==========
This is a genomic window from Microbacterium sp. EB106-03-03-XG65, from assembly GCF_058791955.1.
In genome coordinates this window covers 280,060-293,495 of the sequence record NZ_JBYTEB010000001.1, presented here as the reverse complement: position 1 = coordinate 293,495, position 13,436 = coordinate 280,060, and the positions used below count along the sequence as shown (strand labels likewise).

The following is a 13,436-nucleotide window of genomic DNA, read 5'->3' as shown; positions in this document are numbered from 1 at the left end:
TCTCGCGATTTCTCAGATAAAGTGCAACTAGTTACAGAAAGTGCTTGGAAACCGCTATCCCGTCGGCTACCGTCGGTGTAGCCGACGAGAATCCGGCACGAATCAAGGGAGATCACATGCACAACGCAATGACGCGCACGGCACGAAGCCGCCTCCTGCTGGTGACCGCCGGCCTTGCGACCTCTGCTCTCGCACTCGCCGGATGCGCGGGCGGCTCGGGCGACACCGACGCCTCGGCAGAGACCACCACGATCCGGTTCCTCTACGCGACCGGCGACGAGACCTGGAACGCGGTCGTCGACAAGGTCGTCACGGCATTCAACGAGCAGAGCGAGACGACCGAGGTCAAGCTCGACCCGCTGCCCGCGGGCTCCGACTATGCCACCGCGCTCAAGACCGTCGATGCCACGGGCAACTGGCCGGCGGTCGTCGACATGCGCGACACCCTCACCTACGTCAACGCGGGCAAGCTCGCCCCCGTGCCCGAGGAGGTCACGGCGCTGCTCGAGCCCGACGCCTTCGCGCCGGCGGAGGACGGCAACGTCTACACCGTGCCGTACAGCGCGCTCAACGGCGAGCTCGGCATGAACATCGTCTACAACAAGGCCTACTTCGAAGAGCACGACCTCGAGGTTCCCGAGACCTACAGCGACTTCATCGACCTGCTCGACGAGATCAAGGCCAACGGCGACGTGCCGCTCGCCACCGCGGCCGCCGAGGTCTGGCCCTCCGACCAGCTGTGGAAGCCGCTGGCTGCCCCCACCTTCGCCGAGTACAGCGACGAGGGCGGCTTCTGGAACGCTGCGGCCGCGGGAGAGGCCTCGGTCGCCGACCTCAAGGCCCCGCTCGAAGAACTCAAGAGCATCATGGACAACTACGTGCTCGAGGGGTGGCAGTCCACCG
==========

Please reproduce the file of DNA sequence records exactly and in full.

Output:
This is a genomic window from Microbacterium sp. EB106-03-03-XG65, from assembly GCF_058791955.1.
In genome coordinates this window covers 280,060-293,495 of the sequence record NZ_JBYTEB010000001.1, presented here as the reverse complement: position 1 = coordinate 293,495, position 13,436 = coordinate 280,060, and the positions used below count along the sequence as shown (strand labels likewise).

The following is a 13,436-nucleotide window of genomic DNA, read 5'->3' as shown; positions in this document are numbered from 1 at the left end:
TCTCGCGATTTCTCAGATAAAGTGCAACTAGTTACAGAAAGTGCTTGGAAACCGCTATCCCGTCGGCTACCGTCGGTGTAGCCGACGAGAATCCGGCACGAATCAAGGGAGATCACATGCACAACGCAATGACGCGCACGGCACGAAGCCGCCTCCTGCTGGTGACCGCCGGCCTTGCGACCTCTGCTCTCGCACTCGCCGGATGCGCGGGCGGCTCGGGCGACACCGACGCCTCGGCAGAGACCACCACGATCCGGTTCCTCTACGCGACCGGCGACGAGACCTGGAACGCGGTCGTCGACAAGGTCGTCACGGCATTCAACGAGCAGAGCGAGACGACCGAGGTCAAGCTCGACCCGCTGCCCGCGGGCTCCGACTATGCCACCGCGCTCAAGACCGTCGATGCCACGGGCAACTGGCCGGCGGTCGTCGACATGCGCGACACCCTCACCTACGTCAACGCGGGCAAGCTCGCCCCCGTGCCCGAGGAGGTCACGGCGCTGCTCGAGCCCGACGCCTTCGCGCCGGCGGAGGACGGCAACGTCTACACCGTGCCGTACAGCGCGCTCAACGGCGAGCTCGGCATGAACATCGTCTACAACAAGGCCTACTTCGAAGAGCACGACCTCGAGGTTCCCGAGACCTACAGCGACTTCATCGACCTGCTCGACGAGATCAAGGCCAACGGCGACGTGCCGCTCGCCACCGCGGCCGCCGAGGTCTGGCCCTCCGACCAGCTGTGGAAGCCGCTGGCTGCCCCCACCTTCGCCGAGTACAGCGACGAGGGCGGCTTCTGGAACGCTGCGGCCGCGGGAGAGGCCTCGGTCGCCGACCTCAAGGCCCCGCTCGAAGAACTCAAGAGCATCATGGACAACTACGTGCTCGAGGGGTGGCAGTCCACCG